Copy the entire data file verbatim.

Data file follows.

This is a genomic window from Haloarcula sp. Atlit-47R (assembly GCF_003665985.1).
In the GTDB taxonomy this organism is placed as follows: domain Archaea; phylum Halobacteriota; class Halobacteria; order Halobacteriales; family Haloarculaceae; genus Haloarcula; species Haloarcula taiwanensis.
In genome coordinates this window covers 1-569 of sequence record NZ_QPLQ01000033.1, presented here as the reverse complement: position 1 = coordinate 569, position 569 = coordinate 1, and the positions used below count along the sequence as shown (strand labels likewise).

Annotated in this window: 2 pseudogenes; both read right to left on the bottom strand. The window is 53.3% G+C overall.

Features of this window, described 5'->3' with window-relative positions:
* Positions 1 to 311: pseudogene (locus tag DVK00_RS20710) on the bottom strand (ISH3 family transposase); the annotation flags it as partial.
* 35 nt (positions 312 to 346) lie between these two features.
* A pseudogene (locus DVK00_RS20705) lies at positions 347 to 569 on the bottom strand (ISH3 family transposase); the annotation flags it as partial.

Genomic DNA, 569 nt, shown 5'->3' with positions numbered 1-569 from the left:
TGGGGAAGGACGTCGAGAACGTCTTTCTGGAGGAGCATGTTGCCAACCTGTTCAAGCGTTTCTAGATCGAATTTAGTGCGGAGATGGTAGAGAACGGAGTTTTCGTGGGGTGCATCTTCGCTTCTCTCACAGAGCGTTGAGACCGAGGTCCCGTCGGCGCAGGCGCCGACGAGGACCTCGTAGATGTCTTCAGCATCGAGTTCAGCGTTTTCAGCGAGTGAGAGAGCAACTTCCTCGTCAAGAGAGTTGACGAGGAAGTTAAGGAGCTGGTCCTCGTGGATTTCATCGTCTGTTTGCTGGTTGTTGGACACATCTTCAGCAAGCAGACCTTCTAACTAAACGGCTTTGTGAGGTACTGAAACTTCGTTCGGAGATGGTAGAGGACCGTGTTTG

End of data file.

This is a genomic window from Haloarcula sp. Atlit-47R (assembly GCF_003665985.1).
In the GTDB taxonomy this organism is placed as follows: domain Archaea; phylum Halobacteriota; class Halobacteria; order Halobacteriales; family Haloarculaceae; genus Haloarcula; species Haloarcula taiwanensis.
In genome coordinates this window covers 1-569 of sequence record NZ_QPLQ01000033.1, presented here as the reverse complement: position 1 = coordinate 569, position 569 = coordinate 1, and the positions used below count along the sequence as shown (strand labels likewise).

Annotated in this window: 2 pseudogenes; both read right to left on the bottom strand. The window is 53.3% G+C overall.

Features of this window, described 5'->3' with window-relative positions:
* Positions 1 to 311: pseudogene (locus tag DVK00_RS20710) on the bottom strand (ISH3 family transposase); the annotation flags it as partial.
* 35 nt (positions 312 to 346) lie between these two features.
* A pseudogene (locus DVK00_RS20705) lies at positions 347 to 569 on the bottom strand (ISH3 family transposase); the annotation flags it as partial.

Genomic DNA, 569 nt, shown 5'->3' with positions numbered 1-569 from the left:
TGGGGAAGGACGTCGAGAACGTCTTTCTGGAGGAGCATGTTGCCAACCTGTTCAAGCGTTTCTAGATCGAATTTAGTGCGGAGATGGTAGAGAACGGAGTTTTCGTGGGGTGCATCTTCGCTTCTCTCACAGAGCGTTGAGACCGAGGTCCCGTCGGCGCAGGCGCCGACGAGGACCTCGTAGATGTCTTCAGCATCGAGTTCAGCGTTTTCAGCGAGTGAGAGAGCAACTTCCTCGTCAAGAGAGTTGACGAGGAAGTTAAGGAGCTGGTCCTCGTGGATTTCATCGTCTGTTTGCTGGTTGTTGGACACATCTTCAGCAAGCAGACCTTCTAACTAAACGGCTTTGTGAGGTACTGAAACTTCGTTCGGAGATGGTAGAGGACCGTGTTTG